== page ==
A village is plagued by dragons (?) that sap the will and rob life of meaning. More allegorical-feeling than the others, but a thoughtful and lovely tale.

The Djinn in the Nightingale's Eye -
This is the one, sadly, that I really didn't like at all. This clearly semi-autobiographical story of a modern "narratologist" who meets a ridiculously handsome djinn-in-a-bottle, and, of course, grants her three wishes, just felt self-indulgent, annoyingly metafictional, and rather dull.

Overall, the book left me with the same feelings I've had about most of Byatt's work - except here my positive and negative feelings were sharply divided. Usually the brilliantly lovely parts and the dull parts of her books are more intertwined.

I did love the selection of nineteenth-century illustrations as headers for each story.

( )
  AltheaAnn | Feb 9, 2016 |
This was at the tale end of my "I am ill therefore I require magic" phase last month. It's a book of short stories, so I can pick it up again any time. I just am easing away from fairy tales at the moment and will come back when I want to read some beautifully crafted fairy myth. ( )
  eldashwood | Apr 17, 2013 |
Rating: 3.5 of 5

Of the five stories in The Djinn in the Nightingale's Eye I enjoyed "The Story of the Eldest Princess" and "The Glass Coffin" the most. However, the other three were just okay. ( )
  flying_monkeys | Apr 8, 2013 |
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For Cevat Capan
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There was once a little tailor, a good and unremarkable man, who happened to be journeying through a forest, in search of work perhaps, for in those days men travelled great distances to make a meagre living ...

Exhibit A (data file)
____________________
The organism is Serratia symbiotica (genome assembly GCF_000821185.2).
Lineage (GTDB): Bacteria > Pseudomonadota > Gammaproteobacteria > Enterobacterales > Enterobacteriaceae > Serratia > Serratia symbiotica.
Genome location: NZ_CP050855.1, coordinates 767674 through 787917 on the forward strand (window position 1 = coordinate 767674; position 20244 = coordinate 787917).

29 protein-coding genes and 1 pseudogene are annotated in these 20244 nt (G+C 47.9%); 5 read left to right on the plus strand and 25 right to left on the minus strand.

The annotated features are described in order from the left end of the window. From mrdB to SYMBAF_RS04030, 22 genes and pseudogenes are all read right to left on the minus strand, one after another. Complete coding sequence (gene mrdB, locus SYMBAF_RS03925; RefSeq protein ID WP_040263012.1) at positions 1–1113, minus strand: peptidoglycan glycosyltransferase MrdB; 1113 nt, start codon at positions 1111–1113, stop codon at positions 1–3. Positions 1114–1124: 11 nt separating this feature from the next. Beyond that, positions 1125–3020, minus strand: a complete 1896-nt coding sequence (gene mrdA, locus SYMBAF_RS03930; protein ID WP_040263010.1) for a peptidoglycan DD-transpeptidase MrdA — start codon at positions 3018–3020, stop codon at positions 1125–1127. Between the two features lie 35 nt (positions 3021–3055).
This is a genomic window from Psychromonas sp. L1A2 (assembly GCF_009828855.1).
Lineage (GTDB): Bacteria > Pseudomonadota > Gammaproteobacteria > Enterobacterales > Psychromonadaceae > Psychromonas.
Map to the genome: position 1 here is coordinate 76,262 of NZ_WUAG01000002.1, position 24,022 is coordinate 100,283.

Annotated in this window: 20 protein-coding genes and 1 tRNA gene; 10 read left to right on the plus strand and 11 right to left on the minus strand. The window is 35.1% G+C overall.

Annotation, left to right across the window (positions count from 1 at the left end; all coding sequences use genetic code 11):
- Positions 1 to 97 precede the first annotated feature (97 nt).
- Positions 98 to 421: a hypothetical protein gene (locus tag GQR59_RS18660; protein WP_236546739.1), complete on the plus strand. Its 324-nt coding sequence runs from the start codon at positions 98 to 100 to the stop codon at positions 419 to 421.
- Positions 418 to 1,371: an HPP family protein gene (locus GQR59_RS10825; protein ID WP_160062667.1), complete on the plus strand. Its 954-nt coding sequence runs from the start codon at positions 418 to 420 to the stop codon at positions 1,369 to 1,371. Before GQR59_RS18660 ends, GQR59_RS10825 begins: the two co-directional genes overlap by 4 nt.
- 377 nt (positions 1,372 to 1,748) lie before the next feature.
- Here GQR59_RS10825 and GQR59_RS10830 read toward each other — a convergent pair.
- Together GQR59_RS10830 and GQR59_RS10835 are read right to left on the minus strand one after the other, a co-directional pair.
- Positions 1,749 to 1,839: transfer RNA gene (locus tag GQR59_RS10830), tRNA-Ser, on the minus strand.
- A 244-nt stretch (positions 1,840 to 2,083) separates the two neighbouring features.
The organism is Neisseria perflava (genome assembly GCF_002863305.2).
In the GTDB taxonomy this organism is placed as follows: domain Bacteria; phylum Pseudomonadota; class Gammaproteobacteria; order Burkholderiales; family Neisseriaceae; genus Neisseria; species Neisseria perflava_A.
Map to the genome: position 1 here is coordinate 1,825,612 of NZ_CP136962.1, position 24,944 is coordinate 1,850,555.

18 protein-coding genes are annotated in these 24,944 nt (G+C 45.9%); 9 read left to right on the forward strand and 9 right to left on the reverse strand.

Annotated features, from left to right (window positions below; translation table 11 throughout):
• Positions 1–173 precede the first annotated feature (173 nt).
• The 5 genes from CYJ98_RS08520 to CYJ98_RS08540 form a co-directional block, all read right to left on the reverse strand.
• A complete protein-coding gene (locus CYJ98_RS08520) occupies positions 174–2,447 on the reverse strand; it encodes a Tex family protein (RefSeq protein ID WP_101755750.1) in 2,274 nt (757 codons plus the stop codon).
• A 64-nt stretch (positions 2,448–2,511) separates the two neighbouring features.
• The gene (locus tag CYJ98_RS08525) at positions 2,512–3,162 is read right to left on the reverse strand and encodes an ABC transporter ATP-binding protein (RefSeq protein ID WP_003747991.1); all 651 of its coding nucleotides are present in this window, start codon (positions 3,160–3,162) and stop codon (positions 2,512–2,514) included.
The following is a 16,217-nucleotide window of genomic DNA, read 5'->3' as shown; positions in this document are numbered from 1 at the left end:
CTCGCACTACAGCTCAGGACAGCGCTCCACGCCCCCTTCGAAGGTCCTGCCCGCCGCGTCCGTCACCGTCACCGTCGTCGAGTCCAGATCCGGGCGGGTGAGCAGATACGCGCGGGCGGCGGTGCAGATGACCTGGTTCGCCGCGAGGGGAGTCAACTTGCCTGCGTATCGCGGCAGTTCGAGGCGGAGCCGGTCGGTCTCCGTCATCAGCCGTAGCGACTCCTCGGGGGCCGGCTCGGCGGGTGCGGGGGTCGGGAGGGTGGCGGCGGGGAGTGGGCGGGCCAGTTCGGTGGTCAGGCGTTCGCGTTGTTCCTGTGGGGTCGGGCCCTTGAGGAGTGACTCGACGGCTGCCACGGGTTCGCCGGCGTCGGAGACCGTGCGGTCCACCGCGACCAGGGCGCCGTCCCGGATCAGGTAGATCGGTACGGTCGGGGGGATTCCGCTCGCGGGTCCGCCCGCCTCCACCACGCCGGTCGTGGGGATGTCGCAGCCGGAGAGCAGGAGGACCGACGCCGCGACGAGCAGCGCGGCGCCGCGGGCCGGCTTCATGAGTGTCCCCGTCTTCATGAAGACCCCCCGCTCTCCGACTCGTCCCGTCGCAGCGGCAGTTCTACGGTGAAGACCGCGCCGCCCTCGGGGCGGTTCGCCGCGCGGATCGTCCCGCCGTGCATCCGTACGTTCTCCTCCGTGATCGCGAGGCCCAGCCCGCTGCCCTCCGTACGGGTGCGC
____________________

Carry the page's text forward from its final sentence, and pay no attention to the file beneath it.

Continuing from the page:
She had hated the stories of St Paul and the other apostles because they
were true, they were told to her as true stories, and this somehow stopped
off some essential imaginative involvement with them, probably because she
didn't believe them, if required to believe they were true.

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Amazon.com Amazon.com Review (ISBN 0679762221, Paperback)

"Once upon a time," A.S. Byatt's title fairy story begins, "when men and women hurtled through the air on metal wings, when they wore webbed feet and walked on the bottom of the sea, learning the speech of whales and the songs of the dolphins ... there was a woman who was largely irrelevant, and therefore happy. Her business was storytelling..." But this is no backward looking, quaint fairy time. The time is the present, and the protagonist is a sensible scholar who is given the not-at-all sensible gift of a genie. How will Gillian, an expert in fairy stories and well versed in all that can go wrong with wishes, use hers?

Distinguished British author and Booker Prize-winner A.S. Byatt creates fairy tales for adults, each a blend of the magical and the modern, and readers of Angels & Insects and Possession will recognize the role of Victorian fairy tales in her fiction. This handsome little book includes reproductions of woodcuts that evoke our childhood wonder for dragons and princesses, glass coffins and netherworldly things.

(retrieved from Amazon Thu, 12 Mar 2015 18:13:12 -0400)

(see all 2 descriptions)

A collection of fairy tales for adults. The title novella is on a middle-aged Englishwoman attending a writers' conference in Turkey. She picks up an antique bottle and as she is washing it a djinn appears, offering to grant her three wishes. She asks for a younger body, then requests he make love to her.… (more)